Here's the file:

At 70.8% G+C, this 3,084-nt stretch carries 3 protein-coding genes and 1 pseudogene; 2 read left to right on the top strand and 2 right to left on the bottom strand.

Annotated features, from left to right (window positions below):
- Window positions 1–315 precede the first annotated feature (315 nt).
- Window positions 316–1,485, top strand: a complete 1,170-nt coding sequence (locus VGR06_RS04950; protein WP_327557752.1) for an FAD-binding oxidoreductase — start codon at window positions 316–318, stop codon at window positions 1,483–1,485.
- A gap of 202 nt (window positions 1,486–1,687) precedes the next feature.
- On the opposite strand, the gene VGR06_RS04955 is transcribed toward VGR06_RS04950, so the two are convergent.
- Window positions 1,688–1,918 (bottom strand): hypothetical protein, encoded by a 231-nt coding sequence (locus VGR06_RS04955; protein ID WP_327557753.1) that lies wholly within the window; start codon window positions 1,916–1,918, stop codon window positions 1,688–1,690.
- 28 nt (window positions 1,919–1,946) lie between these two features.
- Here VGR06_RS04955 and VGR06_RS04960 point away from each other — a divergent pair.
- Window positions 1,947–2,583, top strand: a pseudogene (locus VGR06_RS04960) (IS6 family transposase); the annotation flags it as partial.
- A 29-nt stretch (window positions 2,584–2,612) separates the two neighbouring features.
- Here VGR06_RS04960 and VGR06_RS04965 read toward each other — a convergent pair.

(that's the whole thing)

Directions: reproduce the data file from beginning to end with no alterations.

At 70.8% G+C, this 3,084-nt stretch carries 3 protein-coding genes and 1 pseudogene; 2 read left to right on the top strand and 2 right to left on the bottom strand.

Annotated features, from left to right (window positions below):
- Window positions 1–315 precede the first annotated feature (315 nt).
- Window positions 316–1,485, top strand: a complete 1,170-nt coding sequence (locus VGR06_RS04950; protein WP_327557752.1) for an FAD-binding oxidoreductase — start codon at window positions 316–318, stop codon at window positions 1,483–1,485.
- A gap of 202 nt (window positions 1,486–1,687) precedes the next feature.
- On the opposite strand, the gene VGR06_RS04955 is transcribed toward VGR06_RS04950, so the two are convergent.
- Window positions 1,688–1,918 (bottom strand): hypothetical protein, encoded by a 231-nt coding sequence (locus VGR06_RS04955; protein ID WP_327557753.1) that lies wholly within the window; start codon window positions 1,916–1,918, stop codon window positions 1,688–1,690.
- 28 nt (window positions 1,919–1,946) lie between these two features.
- Here VGR06_RS04955 and VGR06_RS04960 point away from each other — a divergent pair.
- Window positions 1,947–2,583, top strand: a pseudogene (locus VGR06_RS04960) (IS6 family transposase); the annotation flags it as partial.
- A 29-nt stretch (window positions 2,584–2,612) separates the two neighbouring features.
- Here VGR06_RS04960 and VGR06_RS04965 read toward each other — a convergent pair.